The Beginning of Iyengar Teachers, and Iyengar Yoga Associations
In 1954, BKS Iyengar (Guruji) left
for the first time at the personal invitation of Yehudi Menuhin to give the violin maestro private yoga lessons. Although Iyengar travelled to
several times between then and 1960, he was unable to interest anyone in the regular and ongoing study of yoga. However, this changed in October 1960 when he gave his first private class to his first three Western students: Diana Clifton, Beatrice Harthan, and Angela Marris. In June 1961, Iyengar was able to teach some 'regular students' when the sextet of Patricia Angadi, Diana Clifton, Angela Marris, Silva Mehta, Eilean Moon and Daphne Pick practised regularly once a week. In 1962, Guruji authorized these six students to teach others, as long as they taught in pairs to support each other. They were therefore his first 'qualified teachers'.
The success of Iyengar's British classes was greatly aided by the publication, in 1965, of his epoch-making and classic work, Light on Yoga. By 1967, the people he was teaching and training were teaching for the London County Council. In 1969, the clear, safe, and systematic 'method' of BKS Iyengar was officially introduced into the adult education curriculum of the Inner London Education Authority (ILEA) by Peter Mackintosh, the ILEA's Chief Inspector of Physical Education. Other regional and local authorities in the
Since Iyengar was only visiting the
once a year, the demand for trained teachers made it necessary to establish teacher-training programmes. The first official 'Iyengar yoga' teacher-training programme was established under the auspices of the ILEA at the
, Paddington, being taught by Silva Mehta. Although the first of its kind, others were soon created at various points in the country. 'Iyengar' teachers were now appearing in ever-increasing numbers. By 1974 it was clear that some kind of structural organization for record-keeping was needed. In 1977 the "BKS Iyengar Yoga Teachers’ Association" (BKSIYTA) was formed, and began to issue teaching certificates. In May of 1988, the "Light on Yoga Association'" (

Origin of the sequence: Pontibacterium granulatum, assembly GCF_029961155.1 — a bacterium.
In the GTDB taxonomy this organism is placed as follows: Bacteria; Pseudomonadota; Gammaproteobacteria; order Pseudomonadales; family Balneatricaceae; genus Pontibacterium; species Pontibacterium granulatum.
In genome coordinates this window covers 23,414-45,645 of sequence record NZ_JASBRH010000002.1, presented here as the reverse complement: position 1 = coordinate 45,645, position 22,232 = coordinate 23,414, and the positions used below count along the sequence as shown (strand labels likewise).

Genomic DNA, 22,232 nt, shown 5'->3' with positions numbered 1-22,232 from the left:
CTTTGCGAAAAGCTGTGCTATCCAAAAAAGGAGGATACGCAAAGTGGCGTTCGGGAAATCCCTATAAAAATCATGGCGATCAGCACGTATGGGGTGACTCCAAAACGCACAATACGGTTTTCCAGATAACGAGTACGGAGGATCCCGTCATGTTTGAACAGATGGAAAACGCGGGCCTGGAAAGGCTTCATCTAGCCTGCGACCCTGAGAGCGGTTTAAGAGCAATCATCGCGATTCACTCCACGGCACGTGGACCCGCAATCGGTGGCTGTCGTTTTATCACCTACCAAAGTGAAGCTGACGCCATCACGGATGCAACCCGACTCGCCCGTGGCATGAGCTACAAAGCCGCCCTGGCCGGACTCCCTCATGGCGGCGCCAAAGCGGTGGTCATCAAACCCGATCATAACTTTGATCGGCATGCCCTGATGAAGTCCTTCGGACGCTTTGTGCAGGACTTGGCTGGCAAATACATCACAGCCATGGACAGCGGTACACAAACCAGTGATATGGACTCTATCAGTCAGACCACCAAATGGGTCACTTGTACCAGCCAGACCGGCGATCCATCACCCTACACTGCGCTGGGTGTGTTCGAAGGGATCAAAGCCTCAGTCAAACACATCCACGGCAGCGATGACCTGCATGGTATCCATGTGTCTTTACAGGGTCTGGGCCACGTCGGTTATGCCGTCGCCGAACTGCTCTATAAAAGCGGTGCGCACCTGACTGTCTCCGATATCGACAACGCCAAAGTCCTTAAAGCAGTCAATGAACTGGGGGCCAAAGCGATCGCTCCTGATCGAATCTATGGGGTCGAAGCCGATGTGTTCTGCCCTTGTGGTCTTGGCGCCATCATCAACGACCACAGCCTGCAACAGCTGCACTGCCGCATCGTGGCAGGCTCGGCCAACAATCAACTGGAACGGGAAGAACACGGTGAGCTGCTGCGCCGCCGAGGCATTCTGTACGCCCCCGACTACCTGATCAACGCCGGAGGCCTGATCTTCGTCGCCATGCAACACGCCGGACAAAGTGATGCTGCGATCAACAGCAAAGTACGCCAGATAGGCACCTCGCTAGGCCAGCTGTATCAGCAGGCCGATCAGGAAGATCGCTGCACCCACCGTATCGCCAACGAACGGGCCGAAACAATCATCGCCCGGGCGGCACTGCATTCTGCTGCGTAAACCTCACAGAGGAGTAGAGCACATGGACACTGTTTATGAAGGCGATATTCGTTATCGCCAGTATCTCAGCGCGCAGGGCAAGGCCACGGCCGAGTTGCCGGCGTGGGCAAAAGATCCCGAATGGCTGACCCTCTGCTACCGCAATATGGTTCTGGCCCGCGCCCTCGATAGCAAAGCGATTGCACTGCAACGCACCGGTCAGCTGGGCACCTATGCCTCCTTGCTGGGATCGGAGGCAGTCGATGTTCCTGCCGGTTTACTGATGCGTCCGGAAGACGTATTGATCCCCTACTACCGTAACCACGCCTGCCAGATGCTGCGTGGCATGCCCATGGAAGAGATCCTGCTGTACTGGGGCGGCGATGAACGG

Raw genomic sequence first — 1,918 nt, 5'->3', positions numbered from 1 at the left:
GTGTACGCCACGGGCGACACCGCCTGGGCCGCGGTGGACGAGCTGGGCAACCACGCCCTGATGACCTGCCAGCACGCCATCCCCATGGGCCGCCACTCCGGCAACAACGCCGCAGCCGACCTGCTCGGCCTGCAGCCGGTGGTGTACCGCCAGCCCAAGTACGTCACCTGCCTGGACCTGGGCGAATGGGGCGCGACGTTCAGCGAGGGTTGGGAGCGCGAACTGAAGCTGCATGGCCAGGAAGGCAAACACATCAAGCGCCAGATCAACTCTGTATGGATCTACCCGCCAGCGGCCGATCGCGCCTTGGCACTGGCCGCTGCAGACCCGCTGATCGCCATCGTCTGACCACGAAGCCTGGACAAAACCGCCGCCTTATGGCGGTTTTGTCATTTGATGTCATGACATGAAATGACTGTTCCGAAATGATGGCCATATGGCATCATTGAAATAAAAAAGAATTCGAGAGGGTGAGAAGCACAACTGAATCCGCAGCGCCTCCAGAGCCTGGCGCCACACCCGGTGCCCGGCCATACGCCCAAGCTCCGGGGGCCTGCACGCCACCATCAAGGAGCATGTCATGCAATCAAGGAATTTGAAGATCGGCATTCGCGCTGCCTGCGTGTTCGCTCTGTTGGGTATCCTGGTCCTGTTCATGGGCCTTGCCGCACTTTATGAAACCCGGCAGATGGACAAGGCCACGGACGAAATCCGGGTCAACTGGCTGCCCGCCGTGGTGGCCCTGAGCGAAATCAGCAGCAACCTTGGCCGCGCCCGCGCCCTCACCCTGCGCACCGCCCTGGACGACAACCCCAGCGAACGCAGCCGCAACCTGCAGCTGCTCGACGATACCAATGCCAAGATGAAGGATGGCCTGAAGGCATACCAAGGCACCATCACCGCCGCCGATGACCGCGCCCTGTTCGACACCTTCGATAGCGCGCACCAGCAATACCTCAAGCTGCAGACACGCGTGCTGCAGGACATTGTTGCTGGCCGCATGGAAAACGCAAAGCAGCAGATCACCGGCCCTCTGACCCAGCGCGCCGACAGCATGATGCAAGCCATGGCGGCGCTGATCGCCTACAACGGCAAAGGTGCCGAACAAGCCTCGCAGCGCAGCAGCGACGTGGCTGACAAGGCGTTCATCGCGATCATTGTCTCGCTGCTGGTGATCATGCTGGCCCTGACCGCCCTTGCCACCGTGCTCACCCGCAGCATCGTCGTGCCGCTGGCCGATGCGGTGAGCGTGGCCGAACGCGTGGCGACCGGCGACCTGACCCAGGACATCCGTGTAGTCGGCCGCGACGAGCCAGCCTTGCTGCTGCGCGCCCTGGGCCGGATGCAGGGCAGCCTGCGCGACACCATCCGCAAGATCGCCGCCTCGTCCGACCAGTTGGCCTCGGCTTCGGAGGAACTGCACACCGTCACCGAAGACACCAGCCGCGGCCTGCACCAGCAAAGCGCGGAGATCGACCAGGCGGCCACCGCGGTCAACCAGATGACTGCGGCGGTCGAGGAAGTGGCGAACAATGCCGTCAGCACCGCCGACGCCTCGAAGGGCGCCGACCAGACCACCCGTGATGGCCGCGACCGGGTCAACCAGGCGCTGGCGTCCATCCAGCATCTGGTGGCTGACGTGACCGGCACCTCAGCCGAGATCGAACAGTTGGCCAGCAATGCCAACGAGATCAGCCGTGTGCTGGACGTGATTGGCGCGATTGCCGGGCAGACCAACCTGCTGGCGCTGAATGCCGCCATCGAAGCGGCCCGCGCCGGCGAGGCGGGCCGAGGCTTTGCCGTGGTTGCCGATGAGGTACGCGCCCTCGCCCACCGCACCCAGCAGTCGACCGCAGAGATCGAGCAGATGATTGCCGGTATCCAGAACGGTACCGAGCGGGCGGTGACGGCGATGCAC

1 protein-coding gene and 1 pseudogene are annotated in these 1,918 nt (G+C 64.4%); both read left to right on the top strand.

), was formed to have similar oversight functions for the interests of the copious number of Iyengar students (rather than simply catering to the needs of teachers as the BKSIYTA was then doing). The two Associations merged in 2003, creating the Iyengar Yoga Association (UK).
The BKSIYTA, an Association explicitly created to propagate Iyengar yoga, was merely the first of several National Associations to be created. Similar associations now exist in Australia, Belgium, Brazil, Canada, Denmark, France, Germany, Italy, Israel, Japan, The Netherlands, New Zealand, Poland, Russia, South Africa, Spain, Switzerland and the USA, all with rich and vibrant histories, and enthusiastic and highly competent teachers. They pass on Guruji's teachings to their immediate communities, and ensure that Iyengar yoga teachers continue to have a reputation for excellence, thoroughness, and competence. In addition there are many other countries that are being serviced by teachers who have been trained in the methods pioneered by Yogacharya Sri Bellur Krisnhamachar Sundararaja Iyengar. They range from
, from the
. The number of Iyengar certified teachers around the world now stands at over 2,200 -- and increases almost daily!
The aim of the International Iyengar Yoga Association is to enable this vast and extended family of spiritual seekers to come to know each other; to work more closely together; and to benefit from each others' wisdom and experience as they jointly work to spread their Guru's teachings vibrantly across the globe.